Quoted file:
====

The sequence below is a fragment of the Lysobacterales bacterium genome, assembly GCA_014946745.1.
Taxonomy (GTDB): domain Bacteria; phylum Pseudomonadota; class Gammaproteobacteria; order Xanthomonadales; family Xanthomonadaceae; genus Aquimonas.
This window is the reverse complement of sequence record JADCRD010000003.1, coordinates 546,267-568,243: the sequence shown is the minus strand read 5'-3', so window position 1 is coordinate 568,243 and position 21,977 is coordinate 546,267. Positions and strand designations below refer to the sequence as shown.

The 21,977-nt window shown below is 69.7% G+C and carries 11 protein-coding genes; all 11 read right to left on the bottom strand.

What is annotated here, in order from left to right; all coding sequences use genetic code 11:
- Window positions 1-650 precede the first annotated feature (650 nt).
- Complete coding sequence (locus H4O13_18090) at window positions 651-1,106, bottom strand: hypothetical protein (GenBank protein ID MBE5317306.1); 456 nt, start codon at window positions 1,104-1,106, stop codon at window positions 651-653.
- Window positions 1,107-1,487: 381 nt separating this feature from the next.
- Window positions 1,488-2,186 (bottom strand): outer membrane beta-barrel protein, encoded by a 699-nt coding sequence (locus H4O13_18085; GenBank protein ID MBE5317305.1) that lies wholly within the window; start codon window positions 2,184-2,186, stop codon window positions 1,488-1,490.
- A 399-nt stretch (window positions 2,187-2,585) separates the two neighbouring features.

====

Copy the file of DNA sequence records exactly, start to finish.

The sequence below is a fragment of the Lysobacterales bacterium genome, assembly GCA_014946745.1.
Taxonomy (GTDB): domain Bacteria; phylum Pseudomonadota; class Gammaproteobacteria; order Xanthomonadales; family Xanthomonadaceae; genus Aquimonas.
This window is the reverse complement of sequence record JADCRD010000003.1, coordinates 546,267-568,243: the sequence shown is the minus strand read 5'-3', so window position 1 is coordinate 568,243 and position 21,977 is coordinate 546,267. Positions and strand designations below refer to the sequence as shown.

The 21,977-nt window shown below is 69.7% G+C and carries 11 protein-coding genes; all 11 read right to left on the bottom strand.

What is annotated here, in order from left to right; all coding sequences use genetic code 11:
- Window positions 1-650 precede the first annotated feature (650 nt).
- Complete coding sequence (locus H4O13_18090) at window positions 651-1,106, bottom strand: hypothetical protein (GenBank protein ID MBE5317306.1); 456 nt, start codon at window positions 1,104-1,106, stop codon at window positions 651-653.
- Window positions 1,107-1,487: 381 nt separating this feature from the next.
- Window positions 1,488-2,186 (bottom strand): outer membrane beta-barrel protein, encoded by a 699-nt coding sequence (locus H4O13_18085; GenBank protein ID MBE5317305.1) that lies wholly within the window; start codon window positions 2,184-2,186, stop codon window positions 1,488-1,490.
- A 399-nt stretch (window positions 2,187-2,585) separates the two neighbouring features.